When you think about face painting, what comes to mind? Those sweet little butterfly designs you see on the cheek of every 5-year-old at the local county fair? Well, Seattle artist Dutch Bihary is not your typical monarch-embellishing face painter.

Bihary and his wife Brecky opened Contours Face and Body Art, their face- and airbrush body-painting company, in 2006, and thus became a one-stop shop for accommodating the face-painting needs of everyone from tiny tots to adventurous types who want full-body illusions. Sure, he can draw a rainbow on your cheek, but imagine your entire face transformed into one gaping mouth.

“There’s what people think we can do for them face painting-wise, and then there’s what we can actually do for them,” Bihary says. “You’re really only limited by your imagination.”

Bihary got his start in the biz in 2005. He had studied to be a comic book illustrator, but at the time was an out-of-work personal trainer who had been working with Olympic athletes. He received a call from a woman who owned a pumpkin patch. Her face painter had cancelled last-minute, so Bihary picked up a $2 face-painting kit and proceeded to the farm.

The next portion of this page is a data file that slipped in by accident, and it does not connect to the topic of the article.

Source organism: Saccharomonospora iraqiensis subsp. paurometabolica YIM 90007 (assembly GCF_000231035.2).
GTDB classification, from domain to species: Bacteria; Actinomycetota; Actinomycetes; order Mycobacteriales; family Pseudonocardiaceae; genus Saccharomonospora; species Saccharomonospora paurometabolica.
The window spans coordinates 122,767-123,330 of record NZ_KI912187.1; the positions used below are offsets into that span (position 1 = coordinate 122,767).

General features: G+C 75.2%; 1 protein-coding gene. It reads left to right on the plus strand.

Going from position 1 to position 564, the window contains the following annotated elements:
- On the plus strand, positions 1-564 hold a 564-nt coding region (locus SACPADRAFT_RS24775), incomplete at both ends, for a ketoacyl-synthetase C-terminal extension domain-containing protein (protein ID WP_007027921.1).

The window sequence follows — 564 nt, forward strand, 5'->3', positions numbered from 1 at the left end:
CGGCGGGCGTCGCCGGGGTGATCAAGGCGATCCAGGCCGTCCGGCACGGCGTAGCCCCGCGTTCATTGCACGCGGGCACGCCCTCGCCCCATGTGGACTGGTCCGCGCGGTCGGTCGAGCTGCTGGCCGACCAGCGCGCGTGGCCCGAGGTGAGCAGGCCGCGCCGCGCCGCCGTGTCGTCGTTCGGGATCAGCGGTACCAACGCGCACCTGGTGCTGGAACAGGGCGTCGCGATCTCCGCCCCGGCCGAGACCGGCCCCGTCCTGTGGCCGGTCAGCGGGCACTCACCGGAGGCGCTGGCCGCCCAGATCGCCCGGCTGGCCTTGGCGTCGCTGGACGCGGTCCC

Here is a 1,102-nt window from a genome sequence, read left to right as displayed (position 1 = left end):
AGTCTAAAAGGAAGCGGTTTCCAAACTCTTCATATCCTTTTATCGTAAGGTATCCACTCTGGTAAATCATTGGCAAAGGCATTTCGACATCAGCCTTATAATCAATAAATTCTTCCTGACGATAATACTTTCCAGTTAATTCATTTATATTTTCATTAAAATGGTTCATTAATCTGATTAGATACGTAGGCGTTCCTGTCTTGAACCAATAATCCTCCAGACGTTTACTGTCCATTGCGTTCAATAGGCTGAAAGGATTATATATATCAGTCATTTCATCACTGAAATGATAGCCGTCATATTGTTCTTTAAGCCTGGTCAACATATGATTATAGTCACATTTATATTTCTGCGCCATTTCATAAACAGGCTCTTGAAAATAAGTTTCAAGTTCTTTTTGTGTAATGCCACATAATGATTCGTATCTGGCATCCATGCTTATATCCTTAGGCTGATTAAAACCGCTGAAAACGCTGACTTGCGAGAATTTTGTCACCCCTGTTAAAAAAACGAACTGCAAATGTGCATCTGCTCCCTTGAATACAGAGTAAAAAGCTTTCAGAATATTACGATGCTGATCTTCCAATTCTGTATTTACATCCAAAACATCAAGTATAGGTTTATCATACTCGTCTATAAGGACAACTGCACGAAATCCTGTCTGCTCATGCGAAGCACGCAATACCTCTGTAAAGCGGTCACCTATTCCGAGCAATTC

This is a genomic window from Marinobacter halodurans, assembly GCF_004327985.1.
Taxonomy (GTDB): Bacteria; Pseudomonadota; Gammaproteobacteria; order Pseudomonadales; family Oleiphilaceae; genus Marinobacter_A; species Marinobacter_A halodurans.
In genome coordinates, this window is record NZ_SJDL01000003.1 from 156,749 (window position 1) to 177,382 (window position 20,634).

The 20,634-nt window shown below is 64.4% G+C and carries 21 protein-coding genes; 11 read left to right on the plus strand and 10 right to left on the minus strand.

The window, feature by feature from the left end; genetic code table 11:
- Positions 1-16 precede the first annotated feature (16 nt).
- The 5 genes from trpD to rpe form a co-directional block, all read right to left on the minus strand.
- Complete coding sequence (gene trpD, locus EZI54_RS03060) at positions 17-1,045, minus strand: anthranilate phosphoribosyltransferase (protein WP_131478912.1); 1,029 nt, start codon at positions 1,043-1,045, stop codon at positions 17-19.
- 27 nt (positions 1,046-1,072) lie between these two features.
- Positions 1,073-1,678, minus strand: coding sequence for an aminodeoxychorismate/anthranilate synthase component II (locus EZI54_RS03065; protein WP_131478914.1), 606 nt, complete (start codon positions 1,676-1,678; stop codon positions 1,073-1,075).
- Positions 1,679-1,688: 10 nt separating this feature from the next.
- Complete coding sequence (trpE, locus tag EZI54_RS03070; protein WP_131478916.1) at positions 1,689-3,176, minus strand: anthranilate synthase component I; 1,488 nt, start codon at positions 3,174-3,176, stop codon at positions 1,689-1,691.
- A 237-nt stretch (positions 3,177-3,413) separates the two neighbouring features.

He’s been painting bodies ever since, although now he uses highly pigmented professional paints that are safer for skin, and his repertoire has expanded beyond 10 designs on a display board.

Bihary and his team have worked a slew of black-tie soirees, haunted houses, kid-centric events, independent films and software releases, including a Microsoft party inspired by the 2009 film The Imaginarium of Dr. Parnassus. At one event, Bihary helped transform a team of Microsoft managers into rodeo clowns. At another, he gave the managers Sesame Street makeovers.

He also travels worldwide to train other face-paint artists.

Bihary says the general public has a pre-conceived notion about face and body art, but they’re often pleasantly surprised when they see the level of art his team can produce in a short amount of time.

“We get people jeering and smirking at us,” Bihary says. “Next thing you know I’ve got a line around the block.”

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